A fixed carbon price, set out in legislation, provides businesses with certainty as our plan begins-and allows for a manageable transition to carbon pricing.
After three years, the scheme automatically transitions to a fully flexible cap-and-trade emissions trading scheme.
From this time on, a cap will be placed on national emissions and the carbon price will be determined by the market.
The bill also provides for a price cap and a price floor to apply for the first three years of the floating price period.
This will limit market volatility and reduce risk for businesses as they gain experience in having the market set the carbon price.
At the heart of our emissions trading scheme is a cap on carbon pollution.
These caps will guarantee reductions in carbon pollution and allow us to achieve our long-term target of an 80 per cent reduction from 2000 levels by 2050.
Achieving this target will take more than 17 billion tonnes of carbon pollution out of the atmosphere between now and 2050.
In 2050 this will cut nine out of every 10 tonnes of pollution compared to what would happen without our plan.
Under the arrangements that this bill would put in place, pollution caps will be set by the government with advice from the expert, independent Climate Change Authority.
If caps are not set, then default caps will apply, which reflect Australia's unconditional, bipartisan commitment to reduce our greenhouse gas pollution by five per cent below 2000 levels in 2020.
To provide stability and notice for business, cap-setting regulations will be made well in advance.
The bill makes provision for the Australian carbon-pricing mechanism to interact with credible international efforts to reduce carbon pollution.
International linking gives liable parties access to a broader range of abatement opportunities, which helps contain costs and helps promote international action on climate change.
Liable parties will be able to meet up to half of their obligation through the use of international carbon units.
This will ensure that only robust, environmentally credible international units are allowed to be used for compliance.
Jobs and Competitiveness Program
The government understands that there is nothing more important to families than having a job.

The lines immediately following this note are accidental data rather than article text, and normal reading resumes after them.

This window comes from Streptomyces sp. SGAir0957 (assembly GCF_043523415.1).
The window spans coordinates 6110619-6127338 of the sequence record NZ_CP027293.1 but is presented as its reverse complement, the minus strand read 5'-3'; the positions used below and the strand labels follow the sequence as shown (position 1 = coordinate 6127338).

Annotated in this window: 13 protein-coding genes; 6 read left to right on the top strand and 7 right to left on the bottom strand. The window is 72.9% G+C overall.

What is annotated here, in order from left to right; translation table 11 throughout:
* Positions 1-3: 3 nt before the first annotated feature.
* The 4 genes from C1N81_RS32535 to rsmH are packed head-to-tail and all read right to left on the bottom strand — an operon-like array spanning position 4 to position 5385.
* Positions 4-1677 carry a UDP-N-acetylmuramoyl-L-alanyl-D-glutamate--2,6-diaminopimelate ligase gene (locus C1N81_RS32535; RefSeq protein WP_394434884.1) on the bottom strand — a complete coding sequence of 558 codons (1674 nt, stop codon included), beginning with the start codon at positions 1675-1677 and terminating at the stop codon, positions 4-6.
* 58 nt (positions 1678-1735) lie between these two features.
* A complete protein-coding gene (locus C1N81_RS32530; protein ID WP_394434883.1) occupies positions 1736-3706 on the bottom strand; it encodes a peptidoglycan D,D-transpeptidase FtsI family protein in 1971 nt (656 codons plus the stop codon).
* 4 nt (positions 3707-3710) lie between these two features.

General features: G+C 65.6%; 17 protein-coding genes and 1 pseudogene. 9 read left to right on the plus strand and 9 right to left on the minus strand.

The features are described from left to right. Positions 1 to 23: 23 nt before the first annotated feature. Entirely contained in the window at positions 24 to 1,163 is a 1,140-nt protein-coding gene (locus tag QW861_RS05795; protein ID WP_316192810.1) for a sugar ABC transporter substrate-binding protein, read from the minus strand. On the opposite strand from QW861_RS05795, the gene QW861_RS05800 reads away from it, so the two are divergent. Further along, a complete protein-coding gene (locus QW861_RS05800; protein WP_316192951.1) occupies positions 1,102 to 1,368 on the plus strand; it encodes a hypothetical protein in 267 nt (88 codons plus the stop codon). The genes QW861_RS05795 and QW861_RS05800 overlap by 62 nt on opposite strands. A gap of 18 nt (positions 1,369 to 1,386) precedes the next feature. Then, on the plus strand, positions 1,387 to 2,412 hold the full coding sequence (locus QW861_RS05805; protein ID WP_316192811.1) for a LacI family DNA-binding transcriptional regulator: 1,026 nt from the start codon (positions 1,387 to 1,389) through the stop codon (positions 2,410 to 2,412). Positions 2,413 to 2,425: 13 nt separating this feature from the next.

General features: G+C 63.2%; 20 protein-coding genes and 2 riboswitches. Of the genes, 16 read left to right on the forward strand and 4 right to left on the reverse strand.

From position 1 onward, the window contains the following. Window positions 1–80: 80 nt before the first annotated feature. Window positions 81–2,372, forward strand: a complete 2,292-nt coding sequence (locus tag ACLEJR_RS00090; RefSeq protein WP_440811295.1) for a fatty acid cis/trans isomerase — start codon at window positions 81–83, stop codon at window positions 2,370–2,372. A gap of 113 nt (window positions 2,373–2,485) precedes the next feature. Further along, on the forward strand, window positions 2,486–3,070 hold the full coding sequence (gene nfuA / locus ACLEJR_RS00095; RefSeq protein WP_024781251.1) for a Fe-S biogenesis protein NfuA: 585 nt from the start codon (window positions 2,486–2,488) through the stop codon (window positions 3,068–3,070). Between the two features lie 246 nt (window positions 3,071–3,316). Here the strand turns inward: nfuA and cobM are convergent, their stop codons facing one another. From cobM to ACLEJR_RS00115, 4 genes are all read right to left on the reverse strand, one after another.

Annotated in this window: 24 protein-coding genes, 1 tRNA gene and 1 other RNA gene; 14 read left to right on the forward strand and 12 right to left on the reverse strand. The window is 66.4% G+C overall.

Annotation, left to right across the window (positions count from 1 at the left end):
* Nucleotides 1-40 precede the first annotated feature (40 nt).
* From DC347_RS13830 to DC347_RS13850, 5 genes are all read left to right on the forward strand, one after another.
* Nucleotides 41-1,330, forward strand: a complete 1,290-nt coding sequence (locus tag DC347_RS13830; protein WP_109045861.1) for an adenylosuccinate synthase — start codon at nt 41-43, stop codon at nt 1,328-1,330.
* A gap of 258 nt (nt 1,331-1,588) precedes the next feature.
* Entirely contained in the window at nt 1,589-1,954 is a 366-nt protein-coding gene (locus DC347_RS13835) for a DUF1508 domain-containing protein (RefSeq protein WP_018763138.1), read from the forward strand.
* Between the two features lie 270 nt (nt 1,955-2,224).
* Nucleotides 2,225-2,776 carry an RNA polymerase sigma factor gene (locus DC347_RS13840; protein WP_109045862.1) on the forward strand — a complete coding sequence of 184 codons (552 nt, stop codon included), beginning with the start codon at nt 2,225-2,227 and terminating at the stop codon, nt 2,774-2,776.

So we will take special measures to support jobs and keep Australia competitive internationally.
The bill makes provision for certain industry assistance measures, which will ensure that our industries are in the best position possible to manage a smooth transition to a clean energy future.
The Jobs and Competitiveness Program will assist emissions-intensive, trade-exposed industries in making that transition to a low-emissions economy, while protecting Australian jobs and competitiveness.
It will allocate around 40 per cent of the revenue raised by the mechanism to this purpose.
The effectiveness of the program will be subject to ongoing review by the independent Productivity Commission.
The many activities the program may cover are dealt with in regulations, to be published in draft by the Department of Climate Change and Energy Efficiency later this month.
These regulations have been designed in close consultation with the affected businesses and can be adapted over time as needed.
The move to a low-emissions economy will pose an adaptive challenge for our energy supply industry.
The government will implement measures to underpin a successful energy market transition and maintain secure energy supplies.
The bill provides for an energy security fund to provide assistance to Australia's most emissions-intensive coal-fired generators.
This will underpin ongoing confidence in the sector and support new-and much needed-investment in new energy sources and infrastructure. Assistance will be conditional on meeting tests relating to maintaining energy security, as well as publishing clean energy investment plans setting out their intentions for new investments and other matters.
In addition to these legislative measures, the government will seek to close around 2,000 megawatts of highly polluting generation capacity by 2020.
Closing down some of our high-pollution coal fired capacity makes room for investment in low-pollution plant and starts the transformation of our energy sector in a responsible way.
The carbon pricing arrangements will be supported by robust and independent governance arrangements.
The Clean Energy Regulator will work with liable entities to ensure compliance with the mechanism and is specifically charged with educating and advising them about it and how they may comply.
The regulator will have appropriate and proportionate powers to monitor compliance and, where problems emerge, to take action to address them.
Enforcement and penalties are focused on those who have obligations under the mechanism-not on the general public.
The regulator is a public body, bound to act in the public interest and in accordance with the constraints imposed by the bill and by other Commonwealth laws.
In addition to the specific advice to be provided to the government on issues like pollution caps, the bill provides that the mechanism will be reviewed over time by the independent, expert Climate Change Authority.
This scrutiny will ensure its ongoing relevance, robustness and integrity.
Package of Bills
This bill is part of the government's total package of clean energy legislation implementing the carbon pricing mechanism and related reforms.